The hows and whys of moving your contact centre to the cloud
The key responsibility of the CIO is to ensure an organisation has the technology it needs to function cost effectively, while at the same time remain a competitive force.
Nowhere is this more relevant than in the contact centre industry. If a contact centre does not have technologies, such as interactive voice recognition (IVR), multimedia queuing or real-time speech analytics, then it risks not being able to meet customer expectations of service.
However, buying-in all of these solutions can be an large capital outlay for an organisation. This can be a major drawback to a company that prefers the agility and flexibility of OpEx over CapEx. The alternative is to look at moving some or all operations to the cloud.
It’s not all or nothing
The first consideration for the CIO is: how much IT infrastructure should be transferred to the cloud?
Some might think that moving all telephony to the cloud would save money. Indeed, as there is no carrier relationship onsite, due to services being accessed through a public network or a VoIP, capital expenditure costs are eliminated. However, it is worth noting that if the VoIP connection is lost then so is all access data or calls.
Those who have a lot of cash to spend and want a cast-iron solution, might consider creating a private cloud by purchasing and installing an infrastructure on the premises. However, for the more budget-conscious the best option is a hosted hybrid model: infrastructure operated by the vendor is deployed on a company’s local network with voice and data kept on the premises, ensuring continued access and security, while the logic and routing is in the public cloud.
In this case, what a CIO needs to be mindful of is who owns the onsite equipment? Some vendors might just rent out the equipment for a monthly tariff that could be supplementary to the service charge, while others will offer the opportunity to buy the equipment for a lump sum or a payment plan spread out over a certain period. Again, it is worth checking how these are priced.
Data and the data centre
What about data? Businesses are producing increasing amounts of data that needs to be kept, and storing this in the cloud is being seen as a realistic solution by many.
While it can be a cost effective solution, CIOs must be aware that even though cloud providers can mitigate some of the expense of providing storage through economies of scale, they will encounter similar overhead constraints and data costs as an in-house solution.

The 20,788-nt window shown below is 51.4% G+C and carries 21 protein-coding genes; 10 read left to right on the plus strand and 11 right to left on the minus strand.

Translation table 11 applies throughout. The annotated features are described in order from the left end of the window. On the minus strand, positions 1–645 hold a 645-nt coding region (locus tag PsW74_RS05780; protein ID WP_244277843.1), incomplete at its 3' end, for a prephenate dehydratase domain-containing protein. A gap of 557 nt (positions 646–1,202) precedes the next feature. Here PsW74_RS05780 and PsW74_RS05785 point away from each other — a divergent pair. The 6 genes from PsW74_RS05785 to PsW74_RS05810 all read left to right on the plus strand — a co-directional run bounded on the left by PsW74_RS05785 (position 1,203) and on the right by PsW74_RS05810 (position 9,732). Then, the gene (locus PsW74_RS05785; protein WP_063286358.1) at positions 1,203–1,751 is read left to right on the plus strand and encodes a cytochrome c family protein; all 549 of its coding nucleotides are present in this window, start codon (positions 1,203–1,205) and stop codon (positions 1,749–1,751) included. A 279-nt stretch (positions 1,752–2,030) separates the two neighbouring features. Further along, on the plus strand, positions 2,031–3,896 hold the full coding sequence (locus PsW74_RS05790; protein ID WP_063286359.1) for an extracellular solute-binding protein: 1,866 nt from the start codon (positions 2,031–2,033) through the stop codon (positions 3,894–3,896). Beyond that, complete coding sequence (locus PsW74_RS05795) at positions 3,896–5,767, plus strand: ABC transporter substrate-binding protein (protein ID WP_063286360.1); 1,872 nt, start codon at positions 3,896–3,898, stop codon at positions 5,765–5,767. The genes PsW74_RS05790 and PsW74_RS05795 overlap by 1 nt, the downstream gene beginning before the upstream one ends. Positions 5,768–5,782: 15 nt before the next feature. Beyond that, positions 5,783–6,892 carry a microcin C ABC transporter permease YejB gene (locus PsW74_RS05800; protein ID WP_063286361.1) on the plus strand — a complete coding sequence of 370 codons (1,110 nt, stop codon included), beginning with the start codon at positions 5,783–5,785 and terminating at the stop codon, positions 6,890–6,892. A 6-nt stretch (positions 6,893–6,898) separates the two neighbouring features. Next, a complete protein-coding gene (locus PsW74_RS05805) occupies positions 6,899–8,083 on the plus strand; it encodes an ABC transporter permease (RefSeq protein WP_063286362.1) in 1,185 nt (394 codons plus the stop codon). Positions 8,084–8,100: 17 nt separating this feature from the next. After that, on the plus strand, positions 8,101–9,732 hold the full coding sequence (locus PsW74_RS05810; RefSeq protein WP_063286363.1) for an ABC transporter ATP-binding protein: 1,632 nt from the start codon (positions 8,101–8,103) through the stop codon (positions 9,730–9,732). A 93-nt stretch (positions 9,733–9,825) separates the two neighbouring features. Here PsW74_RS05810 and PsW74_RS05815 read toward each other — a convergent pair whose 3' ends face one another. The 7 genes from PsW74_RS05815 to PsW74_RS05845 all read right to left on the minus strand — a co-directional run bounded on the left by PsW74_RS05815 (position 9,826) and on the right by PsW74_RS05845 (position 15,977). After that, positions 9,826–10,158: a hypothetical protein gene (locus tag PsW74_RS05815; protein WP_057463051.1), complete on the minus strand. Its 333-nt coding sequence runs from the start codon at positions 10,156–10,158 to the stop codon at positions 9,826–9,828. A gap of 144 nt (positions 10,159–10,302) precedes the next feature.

Not only do CIOs need to think about the cost of storage, but also the physical location of the data centre where the data is stored and how that might affect the information they store there. For instance, if the data centre is outside the EU, the information kept in it could be subject to different laws and regulations, which might mean a business loses control of who has access.
It is also worth checking who actually owns the information stored in the data centre: is it the customer or the vendor? Also, what happens to that information if the contract is terminated? A key piece of advice is to actually visit the data centre to check its location, security measures and ask questions of staff.
The type of hardware a service provider uses is an important factor to consider when moving to the cloud. Some providers offer dedicated hardware for each customer which, although very secure, is very expensive. The cheaper option is multi-tenant hardware. This is shared by multiple customers so costs are reduced, but these can be less secure and the provider is unable to provide strong service level agreements. A further disadvantage is that if something happens to the hardware, such as a virus, it affects all customers that are using it.
The newer way of offering cloud infrastructure is through the use of virtual machines. This method enables several completely separate hard drives to run virtually on the same hardware. The benefits for the customer are that they have a high level of security and integrity comparable to dedicated hardware, yet the lower costs of the multi-tenant model.
Finally, before signing on the dotted line, it is important to consider the length of the contract. Some cloud providers will offer long-term contracts that on the face of it, seem to be cheaper than shorter ones. However, CIOs need to be aware that these longer-term deals tend to be tied to location, so that if an organisation moves it ether has to terminate the agreement, which often involves costly cancellation fees, or it has to keep the contract going, while paying for a new one.
Getting a clear view
At Interactive Intelligence, we are the number one choice for cloud-based communications in the contact centre, and we know that moving to the cloud can be great for a business. However, this is so long as the CIO has carefully considered all the implications and looked at what type of solution would be best for their organisation.